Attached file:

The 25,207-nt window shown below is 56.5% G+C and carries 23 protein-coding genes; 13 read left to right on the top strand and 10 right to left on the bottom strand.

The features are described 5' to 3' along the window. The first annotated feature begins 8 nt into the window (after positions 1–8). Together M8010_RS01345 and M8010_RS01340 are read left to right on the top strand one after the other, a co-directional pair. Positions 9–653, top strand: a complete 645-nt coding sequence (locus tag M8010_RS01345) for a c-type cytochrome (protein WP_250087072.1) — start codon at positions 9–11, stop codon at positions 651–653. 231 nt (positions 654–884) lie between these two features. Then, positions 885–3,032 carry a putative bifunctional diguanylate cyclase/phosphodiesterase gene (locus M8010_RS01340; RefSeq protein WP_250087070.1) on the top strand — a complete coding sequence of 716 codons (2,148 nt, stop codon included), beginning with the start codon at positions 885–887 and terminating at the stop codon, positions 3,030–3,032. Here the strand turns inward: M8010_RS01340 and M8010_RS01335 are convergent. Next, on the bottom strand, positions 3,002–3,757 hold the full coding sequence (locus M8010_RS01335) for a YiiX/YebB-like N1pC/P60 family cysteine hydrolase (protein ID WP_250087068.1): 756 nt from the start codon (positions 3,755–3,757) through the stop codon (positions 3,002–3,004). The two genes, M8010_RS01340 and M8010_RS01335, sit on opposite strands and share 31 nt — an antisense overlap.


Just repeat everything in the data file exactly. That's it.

The 25,207-nt window shown below is 56.5% G+C and carries 23 protein-coding genes; 13 read left to right on the top strand and 10 right to left on the bottom strand.

The features are described 5' to 3' along the window. The first annotated feature begins 8 nt into the window (after positions 1–8). Together M8010_RS01345 and M8010_RS01340 are read left to right on the top strand one after the other, a co-directional pair. Positions 9–653, top strand: a complete 645-nt coding sequence (locus tag M8010_RS01345) for a c-type cytochrome (protein WP_250087072.1) — start codon at positions 9–11, stop codon at positions 651–653. 231 nt (positions 654–884) lie between these two features. Then, positions 885–3,032 carry a putative bifunctional diguanylate cyclase/phosphodiesterase gene (locus M8010_RS01340; RefSeq protein WP_250087070.1) on the top strand — a complete coding sequence of 716 codons (2,148 nt, stop codon included), beginning with the start codon at positions 885–887 and terminating at the stop codon, positions 3,030–3,032. Here the strand turns inward: M8010_RS01340 and M8010_RS01335 are convergent. Next, on the bottom strand, positions 3,002–3,757 hold the full coding sequence (locus M8010_RS01335) for a YiiX/YebB-like N1pC/P60 family cysteine hydrolase (protein ID WP_250087068.1): 756 nt from the start codon (positions 3,755–3,757) through the stop codon (positions 3,002–3,004). The two genes, M8010_RS01340 and M8010_RS01335, sit on opposite strands and share 31 nt — an antisense overlap.